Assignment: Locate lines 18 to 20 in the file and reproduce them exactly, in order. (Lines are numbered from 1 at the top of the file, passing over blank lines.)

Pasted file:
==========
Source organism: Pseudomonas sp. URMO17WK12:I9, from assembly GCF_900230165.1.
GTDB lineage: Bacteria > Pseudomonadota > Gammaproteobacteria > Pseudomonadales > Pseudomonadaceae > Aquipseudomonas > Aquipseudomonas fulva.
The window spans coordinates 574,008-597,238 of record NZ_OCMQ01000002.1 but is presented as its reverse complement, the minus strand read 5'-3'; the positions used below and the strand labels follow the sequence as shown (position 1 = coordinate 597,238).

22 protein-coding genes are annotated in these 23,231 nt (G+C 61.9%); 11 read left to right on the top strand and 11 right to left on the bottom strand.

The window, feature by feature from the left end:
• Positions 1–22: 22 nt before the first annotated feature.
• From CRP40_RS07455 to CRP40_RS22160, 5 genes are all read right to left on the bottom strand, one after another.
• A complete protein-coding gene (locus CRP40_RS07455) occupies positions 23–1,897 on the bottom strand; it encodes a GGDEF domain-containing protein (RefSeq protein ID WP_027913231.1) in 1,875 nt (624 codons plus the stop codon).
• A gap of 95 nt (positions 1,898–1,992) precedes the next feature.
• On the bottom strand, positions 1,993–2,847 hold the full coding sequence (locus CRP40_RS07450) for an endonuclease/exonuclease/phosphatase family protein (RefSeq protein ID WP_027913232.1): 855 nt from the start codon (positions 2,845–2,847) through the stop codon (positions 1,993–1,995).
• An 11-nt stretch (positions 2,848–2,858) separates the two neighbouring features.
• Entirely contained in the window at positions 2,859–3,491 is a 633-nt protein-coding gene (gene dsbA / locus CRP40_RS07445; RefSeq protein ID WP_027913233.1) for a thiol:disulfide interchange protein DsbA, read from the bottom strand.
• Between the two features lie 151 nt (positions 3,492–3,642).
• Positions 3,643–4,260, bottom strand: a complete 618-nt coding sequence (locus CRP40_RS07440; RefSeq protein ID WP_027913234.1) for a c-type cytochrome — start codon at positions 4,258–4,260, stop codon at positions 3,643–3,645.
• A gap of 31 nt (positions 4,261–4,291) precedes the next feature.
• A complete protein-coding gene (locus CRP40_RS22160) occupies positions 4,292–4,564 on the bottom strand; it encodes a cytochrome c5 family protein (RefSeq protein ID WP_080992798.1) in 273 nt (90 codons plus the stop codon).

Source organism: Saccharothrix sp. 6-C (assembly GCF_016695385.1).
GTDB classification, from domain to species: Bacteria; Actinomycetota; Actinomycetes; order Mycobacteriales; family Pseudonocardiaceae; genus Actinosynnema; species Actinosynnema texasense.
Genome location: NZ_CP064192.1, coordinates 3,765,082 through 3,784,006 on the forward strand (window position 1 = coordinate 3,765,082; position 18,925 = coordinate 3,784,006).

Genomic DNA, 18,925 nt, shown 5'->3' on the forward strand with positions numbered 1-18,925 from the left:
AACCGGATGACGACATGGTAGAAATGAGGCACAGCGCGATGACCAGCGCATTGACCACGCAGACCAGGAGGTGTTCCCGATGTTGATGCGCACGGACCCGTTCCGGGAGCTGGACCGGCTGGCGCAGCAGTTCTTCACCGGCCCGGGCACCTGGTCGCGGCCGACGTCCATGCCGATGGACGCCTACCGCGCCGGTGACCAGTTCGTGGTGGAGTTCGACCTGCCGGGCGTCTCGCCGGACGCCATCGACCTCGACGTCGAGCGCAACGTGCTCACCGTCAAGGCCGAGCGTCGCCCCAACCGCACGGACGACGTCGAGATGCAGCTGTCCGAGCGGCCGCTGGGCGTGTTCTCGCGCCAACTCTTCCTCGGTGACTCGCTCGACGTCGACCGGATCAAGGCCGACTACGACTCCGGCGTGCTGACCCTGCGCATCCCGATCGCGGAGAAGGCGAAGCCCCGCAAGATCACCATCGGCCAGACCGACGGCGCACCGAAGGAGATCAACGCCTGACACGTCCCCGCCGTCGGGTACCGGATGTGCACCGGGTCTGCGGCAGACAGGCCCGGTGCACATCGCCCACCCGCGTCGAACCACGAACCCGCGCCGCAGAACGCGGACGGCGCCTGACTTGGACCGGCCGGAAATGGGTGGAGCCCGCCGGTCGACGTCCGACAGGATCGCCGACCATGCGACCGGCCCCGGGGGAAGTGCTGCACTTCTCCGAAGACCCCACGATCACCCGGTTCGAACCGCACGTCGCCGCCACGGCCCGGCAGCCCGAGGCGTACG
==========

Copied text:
GTDB classification, from domain to species: Bacteria; Actinomycetota; Actinomycetes; order Mycobacteriales; family Pseudonocardiaceae; genus Actinosynnema; species Actinosynnema texasense.
Genome location: NZ_CP064192.1, coordinates 3,765,082 through 3,784,006 on the forward strand (window position 1 = coordinate 3,765,082; position 18,925 = coordinate 3,784,006).

Genomic DNA, 18,925 nt, shown 5'->3' on the forward strand with positions numbered 1-18,925 from the left: